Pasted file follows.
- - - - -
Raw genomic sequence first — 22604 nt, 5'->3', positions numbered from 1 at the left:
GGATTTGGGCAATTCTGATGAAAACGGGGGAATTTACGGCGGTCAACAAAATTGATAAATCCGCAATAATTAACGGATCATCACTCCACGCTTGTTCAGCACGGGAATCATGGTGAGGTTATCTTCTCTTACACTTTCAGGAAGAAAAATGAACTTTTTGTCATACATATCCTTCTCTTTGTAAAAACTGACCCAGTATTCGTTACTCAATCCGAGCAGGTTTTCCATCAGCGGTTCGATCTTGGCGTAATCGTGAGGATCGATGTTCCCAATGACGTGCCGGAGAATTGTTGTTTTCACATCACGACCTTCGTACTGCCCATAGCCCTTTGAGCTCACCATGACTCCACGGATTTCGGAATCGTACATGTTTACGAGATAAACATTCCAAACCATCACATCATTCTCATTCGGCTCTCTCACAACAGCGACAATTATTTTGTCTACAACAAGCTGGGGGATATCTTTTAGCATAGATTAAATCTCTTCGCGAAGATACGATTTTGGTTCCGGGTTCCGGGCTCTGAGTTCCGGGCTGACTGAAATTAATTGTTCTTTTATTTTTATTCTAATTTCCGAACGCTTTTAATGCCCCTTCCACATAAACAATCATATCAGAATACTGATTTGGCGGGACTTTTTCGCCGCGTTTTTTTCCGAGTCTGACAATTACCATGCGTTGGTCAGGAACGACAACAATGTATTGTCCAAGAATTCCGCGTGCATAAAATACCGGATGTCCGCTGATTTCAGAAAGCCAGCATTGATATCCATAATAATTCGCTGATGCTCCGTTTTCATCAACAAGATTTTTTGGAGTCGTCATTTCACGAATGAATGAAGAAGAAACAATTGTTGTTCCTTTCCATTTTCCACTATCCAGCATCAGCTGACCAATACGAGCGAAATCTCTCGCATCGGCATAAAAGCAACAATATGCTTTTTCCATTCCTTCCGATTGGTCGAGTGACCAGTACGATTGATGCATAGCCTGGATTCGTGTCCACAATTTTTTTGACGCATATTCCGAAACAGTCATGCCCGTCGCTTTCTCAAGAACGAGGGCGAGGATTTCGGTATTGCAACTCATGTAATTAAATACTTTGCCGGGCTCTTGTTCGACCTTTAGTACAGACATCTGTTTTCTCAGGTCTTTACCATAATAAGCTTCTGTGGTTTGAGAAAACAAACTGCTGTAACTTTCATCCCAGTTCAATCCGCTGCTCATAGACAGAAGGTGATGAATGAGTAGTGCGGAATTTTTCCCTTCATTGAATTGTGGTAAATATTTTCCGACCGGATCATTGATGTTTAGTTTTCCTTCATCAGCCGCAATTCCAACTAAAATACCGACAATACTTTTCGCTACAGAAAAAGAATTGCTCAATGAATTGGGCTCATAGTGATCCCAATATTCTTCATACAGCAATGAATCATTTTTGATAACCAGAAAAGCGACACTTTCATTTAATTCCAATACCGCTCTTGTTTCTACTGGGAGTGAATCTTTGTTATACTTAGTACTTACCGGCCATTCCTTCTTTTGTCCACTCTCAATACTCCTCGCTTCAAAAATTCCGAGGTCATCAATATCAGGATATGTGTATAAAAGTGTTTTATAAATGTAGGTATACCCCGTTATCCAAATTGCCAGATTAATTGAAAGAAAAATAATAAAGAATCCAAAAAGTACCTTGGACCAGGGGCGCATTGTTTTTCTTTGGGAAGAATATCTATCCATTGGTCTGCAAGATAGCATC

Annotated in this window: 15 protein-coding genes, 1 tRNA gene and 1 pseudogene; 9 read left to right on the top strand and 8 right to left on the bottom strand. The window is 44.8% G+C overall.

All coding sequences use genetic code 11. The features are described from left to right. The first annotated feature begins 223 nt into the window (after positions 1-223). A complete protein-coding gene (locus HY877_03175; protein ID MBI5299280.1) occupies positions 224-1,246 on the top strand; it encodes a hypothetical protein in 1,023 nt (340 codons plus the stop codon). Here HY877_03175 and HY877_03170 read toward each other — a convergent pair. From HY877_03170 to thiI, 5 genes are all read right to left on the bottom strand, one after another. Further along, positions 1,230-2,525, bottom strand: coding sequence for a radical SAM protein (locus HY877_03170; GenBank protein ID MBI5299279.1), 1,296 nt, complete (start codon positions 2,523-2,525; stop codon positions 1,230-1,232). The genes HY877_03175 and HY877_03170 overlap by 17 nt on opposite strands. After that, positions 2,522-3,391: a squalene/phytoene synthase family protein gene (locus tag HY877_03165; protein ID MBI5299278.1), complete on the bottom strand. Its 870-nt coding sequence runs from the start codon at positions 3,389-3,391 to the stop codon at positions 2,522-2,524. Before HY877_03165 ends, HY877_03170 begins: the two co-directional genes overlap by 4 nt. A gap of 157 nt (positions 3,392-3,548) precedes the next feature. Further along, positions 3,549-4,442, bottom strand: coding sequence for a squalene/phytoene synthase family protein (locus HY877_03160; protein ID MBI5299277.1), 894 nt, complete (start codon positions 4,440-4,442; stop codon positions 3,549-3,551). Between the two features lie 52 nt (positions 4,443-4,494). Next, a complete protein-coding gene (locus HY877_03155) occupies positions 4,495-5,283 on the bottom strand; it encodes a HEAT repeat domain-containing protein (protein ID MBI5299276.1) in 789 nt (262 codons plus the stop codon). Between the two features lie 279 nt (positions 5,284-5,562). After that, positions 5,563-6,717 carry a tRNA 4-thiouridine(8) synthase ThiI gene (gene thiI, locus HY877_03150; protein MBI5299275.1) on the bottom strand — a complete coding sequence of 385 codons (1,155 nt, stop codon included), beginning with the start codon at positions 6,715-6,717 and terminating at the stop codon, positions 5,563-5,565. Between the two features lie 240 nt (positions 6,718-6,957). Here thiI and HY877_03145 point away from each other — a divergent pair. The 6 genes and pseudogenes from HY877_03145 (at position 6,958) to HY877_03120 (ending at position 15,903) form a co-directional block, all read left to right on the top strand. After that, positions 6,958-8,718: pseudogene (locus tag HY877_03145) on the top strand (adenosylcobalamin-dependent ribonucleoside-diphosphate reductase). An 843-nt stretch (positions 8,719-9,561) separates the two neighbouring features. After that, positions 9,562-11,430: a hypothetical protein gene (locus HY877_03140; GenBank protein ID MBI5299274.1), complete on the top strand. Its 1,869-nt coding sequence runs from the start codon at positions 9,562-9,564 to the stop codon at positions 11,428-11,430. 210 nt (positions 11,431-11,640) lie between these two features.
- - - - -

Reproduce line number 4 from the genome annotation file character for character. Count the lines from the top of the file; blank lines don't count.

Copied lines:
All coding sequences use genetic code 11. The features are described from left to right. The first annotated feature begins 223 nt into the window (after positions 1-223). A complete protein-coding gene (locus HY877_03175; protein ID MBI5299280.1) occupies positions 224-1,246 on the top strand; it encodes a hypothetical protein in 1,023 nt (340 codons plus the stop codon). Here HY877_03175 and HY877_03170 read toward each other — a convergent pair. From HY877_03170 to thiI, 5 genes are all read right to left on the bottom strand, one after another. Further along, positions 1,230-2,525, bottom strand: coding sequence for a radical SAM protein (locus HY877_03170; GenBank protein ID MBI5299279.1), 1,296 nt, complete (start codon positions 2,523-2,525; stop codon positions 1,230-1,232). The genes HY877_03175 and HY877_03170 overlap by 17 nt on opposite strands. After that, positions 2,522-3,391: a squalene/phytoene synthase family protein gene (locus tag HY877_03165; protein ID MBI5299278.1), complete on the bottom strand. Its 870-nt coding sequence runs from the start codon at positions 3,389-3,391 to the stop codon at positions 2,522-2,524. Before HY877_03165 ends, HY877_03170 begins: the two co-directional genes overlap by 4 nt. A gap of 157 nt (positions 3,392-3,548) precedes the next feature. Further along, positions 3,549-4,442, bottom strand: coding sequence for a squalene/phytoene synthase family protein (locus HY877_03160; protein ID MBI5299277.1), 894 nt, complete (start codon positions 4,440-4,442; stop codon positions 3,549-3,551). Between the two features lie 52 nt (positions 4,443-4,494). Next, a complete protein-coding gene (locus HY877_03155) occupies positions 4,495-5,283 on the bottom strand; it encodes a HEAT repeat domain-containing protein (protein ID MBI5299276.1) in 789 nt (262 codons plus the stop codon). Between the two features lie 279 nt (positions 5,284-5,562). After that, positions 5,563-6,717 carry a tRNA 4-thiouridine(8) synthase ThiI gene (gene thiI, locus HY877_03150; protein MBI5299275.1) on the bottom strand — a complete coding sequence of 385 codons (1,155 nt, stop codon included), beginning with the start codon at positions 6,715-6,717 and terminating at the stop codon, positions 5,563-5,565. Between the two features lie 240 nt (positions 6,718-6,957). Here thiI and HY877_03145 point away from each other — a divergent pair. The 6 genes and pseudogenes from HY877_03145 (at position 6,958) to HY877_03120 (ending at position 15,903) form a co-directional block, all read left to right on the top strand. After that, positions 6,958-8,718: pseudogene (locus tag HY877_03145) on the top strand (adenosylcobalamin-dependent ribonucleoside-diphosphate reductase). An 843-nt stretch (positions 8,719-9,561) separates the two neighbouring features. After that, positions 9,562-11,430: a hypothetical protein gene (locus HY877_03140; GenBank protein ID MBI5299274.1), complete on the top strand. Its 1,869-nt coding sequence runs from the start codon at positions 9,562-9,564 to the stop codon at positions 11,428-11,430. 210 nt (positions 11,431-11,640) lie between these two features.